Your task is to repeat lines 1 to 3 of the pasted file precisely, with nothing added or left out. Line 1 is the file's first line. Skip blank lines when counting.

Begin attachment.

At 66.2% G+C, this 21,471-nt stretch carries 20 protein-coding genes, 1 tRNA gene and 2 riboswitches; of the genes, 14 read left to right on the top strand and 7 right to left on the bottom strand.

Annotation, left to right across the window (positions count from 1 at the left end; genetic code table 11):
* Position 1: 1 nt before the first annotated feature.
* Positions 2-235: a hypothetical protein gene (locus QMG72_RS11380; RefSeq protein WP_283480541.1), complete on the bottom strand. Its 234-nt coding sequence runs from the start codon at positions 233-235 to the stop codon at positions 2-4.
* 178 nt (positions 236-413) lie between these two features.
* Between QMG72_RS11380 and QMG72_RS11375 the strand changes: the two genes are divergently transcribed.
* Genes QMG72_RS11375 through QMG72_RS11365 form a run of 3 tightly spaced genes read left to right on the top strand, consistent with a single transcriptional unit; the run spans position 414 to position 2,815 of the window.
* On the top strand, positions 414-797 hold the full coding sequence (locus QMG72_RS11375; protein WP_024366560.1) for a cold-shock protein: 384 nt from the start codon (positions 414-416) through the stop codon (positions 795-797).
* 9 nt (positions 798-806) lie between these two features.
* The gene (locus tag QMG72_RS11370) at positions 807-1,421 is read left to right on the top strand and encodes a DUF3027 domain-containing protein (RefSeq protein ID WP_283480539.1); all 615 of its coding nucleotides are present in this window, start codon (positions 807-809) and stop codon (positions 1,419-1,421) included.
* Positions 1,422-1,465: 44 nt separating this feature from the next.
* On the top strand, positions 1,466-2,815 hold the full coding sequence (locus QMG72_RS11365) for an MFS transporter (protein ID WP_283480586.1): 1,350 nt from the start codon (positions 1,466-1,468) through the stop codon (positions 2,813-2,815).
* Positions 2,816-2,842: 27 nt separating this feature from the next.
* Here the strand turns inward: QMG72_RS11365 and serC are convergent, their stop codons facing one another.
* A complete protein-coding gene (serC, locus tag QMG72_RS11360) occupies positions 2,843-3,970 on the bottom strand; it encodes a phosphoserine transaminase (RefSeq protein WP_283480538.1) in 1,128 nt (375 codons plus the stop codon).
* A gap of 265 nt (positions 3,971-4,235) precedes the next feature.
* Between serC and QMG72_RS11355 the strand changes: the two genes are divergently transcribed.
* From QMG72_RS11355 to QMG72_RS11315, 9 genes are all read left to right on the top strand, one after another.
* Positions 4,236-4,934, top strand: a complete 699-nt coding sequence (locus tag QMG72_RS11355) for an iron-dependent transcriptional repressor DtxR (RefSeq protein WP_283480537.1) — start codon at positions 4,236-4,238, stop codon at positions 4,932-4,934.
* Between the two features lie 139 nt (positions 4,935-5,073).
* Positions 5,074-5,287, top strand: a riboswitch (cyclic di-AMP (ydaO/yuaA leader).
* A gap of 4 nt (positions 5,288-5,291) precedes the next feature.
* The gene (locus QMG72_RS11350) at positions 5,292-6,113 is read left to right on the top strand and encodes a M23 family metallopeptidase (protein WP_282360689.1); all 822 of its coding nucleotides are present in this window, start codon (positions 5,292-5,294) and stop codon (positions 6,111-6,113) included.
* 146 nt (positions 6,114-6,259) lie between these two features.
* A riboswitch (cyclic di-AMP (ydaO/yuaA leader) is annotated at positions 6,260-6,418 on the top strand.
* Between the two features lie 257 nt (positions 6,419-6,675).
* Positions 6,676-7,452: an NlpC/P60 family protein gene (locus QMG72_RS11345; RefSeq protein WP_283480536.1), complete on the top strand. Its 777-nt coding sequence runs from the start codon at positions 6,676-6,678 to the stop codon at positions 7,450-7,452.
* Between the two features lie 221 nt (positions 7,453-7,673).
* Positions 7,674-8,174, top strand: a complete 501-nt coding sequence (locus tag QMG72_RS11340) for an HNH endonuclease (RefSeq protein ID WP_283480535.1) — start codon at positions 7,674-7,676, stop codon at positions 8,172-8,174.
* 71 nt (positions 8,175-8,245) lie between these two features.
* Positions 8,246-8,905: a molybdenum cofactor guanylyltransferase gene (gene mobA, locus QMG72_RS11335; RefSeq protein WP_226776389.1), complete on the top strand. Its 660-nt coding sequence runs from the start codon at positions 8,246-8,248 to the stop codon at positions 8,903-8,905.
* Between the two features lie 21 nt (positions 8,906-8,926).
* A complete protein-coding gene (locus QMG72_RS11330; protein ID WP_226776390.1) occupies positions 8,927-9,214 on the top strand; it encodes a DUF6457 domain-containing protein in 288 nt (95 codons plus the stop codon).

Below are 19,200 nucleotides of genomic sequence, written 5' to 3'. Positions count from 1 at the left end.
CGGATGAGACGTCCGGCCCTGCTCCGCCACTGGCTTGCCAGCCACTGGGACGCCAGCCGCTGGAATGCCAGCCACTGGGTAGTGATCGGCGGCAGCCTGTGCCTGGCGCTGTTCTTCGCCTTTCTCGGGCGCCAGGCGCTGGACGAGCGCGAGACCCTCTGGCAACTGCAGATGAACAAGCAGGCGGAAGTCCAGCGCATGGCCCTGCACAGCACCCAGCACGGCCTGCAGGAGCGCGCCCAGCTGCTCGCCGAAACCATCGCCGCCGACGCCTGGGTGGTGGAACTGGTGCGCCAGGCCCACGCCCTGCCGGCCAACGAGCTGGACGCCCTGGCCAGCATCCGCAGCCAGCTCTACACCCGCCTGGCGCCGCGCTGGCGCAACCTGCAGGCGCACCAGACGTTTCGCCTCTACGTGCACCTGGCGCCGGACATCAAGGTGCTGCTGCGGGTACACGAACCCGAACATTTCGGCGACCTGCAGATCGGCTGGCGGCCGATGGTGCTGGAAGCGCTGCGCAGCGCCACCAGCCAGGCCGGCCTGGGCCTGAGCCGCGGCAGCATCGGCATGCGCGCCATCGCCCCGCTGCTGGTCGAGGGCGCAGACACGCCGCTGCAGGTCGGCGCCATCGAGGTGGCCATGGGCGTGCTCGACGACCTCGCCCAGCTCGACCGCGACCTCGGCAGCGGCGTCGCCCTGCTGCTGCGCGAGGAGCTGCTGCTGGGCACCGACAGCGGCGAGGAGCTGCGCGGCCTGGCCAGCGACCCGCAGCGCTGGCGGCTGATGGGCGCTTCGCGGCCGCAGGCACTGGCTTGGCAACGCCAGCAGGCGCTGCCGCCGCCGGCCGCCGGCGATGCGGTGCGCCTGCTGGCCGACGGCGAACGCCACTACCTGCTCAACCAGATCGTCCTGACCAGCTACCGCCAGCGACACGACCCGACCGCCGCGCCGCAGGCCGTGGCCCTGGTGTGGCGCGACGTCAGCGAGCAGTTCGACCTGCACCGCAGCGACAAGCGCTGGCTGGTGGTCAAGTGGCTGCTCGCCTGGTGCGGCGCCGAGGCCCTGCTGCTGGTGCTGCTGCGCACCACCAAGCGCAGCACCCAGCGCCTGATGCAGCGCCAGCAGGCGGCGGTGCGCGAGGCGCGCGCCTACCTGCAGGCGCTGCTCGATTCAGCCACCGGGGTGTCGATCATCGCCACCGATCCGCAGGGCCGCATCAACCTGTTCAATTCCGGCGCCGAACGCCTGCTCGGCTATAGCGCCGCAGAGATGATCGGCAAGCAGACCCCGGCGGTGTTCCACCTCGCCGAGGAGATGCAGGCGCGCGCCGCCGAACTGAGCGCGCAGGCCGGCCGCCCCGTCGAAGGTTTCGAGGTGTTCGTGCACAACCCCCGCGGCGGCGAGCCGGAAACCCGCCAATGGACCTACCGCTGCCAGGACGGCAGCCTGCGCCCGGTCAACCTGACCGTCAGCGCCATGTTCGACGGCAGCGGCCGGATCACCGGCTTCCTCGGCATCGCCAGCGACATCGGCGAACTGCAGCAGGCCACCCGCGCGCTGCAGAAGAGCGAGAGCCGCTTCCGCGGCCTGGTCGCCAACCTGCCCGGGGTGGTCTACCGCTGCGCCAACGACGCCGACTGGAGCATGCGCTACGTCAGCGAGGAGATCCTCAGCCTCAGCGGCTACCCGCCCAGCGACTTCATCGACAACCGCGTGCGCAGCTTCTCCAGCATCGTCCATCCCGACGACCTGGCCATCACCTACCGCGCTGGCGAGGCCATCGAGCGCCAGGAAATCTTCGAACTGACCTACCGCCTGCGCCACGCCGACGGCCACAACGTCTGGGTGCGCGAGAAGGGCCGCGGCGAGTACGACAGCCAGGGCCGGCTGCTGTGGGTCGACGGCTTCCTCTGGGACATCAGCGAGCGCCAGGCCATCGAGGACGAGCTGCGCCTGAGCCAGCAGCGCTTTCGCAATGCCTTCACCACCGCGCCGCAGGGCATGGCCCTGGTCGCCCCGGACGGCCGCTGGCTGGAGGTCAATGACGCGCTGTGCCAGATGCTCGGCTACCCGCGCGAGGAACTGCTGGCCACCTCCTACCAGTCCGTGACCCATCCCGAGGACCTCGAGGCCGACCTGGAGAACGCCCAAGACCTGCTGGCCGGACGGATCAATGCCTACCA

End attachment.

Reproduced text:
At 66.2% G+C, this 21,471-nt stretch carries 20 protein-coding genes, 1 tRNA gene and 2 riboswitches; of the genes, 14 read left to right on the top strand and 7 right to left on the bottom strand.

Annotation, left to right across the window (positions count from 1 at the left end; genetic code table 11):
* Position 1: 1 nt before the first annotated feature.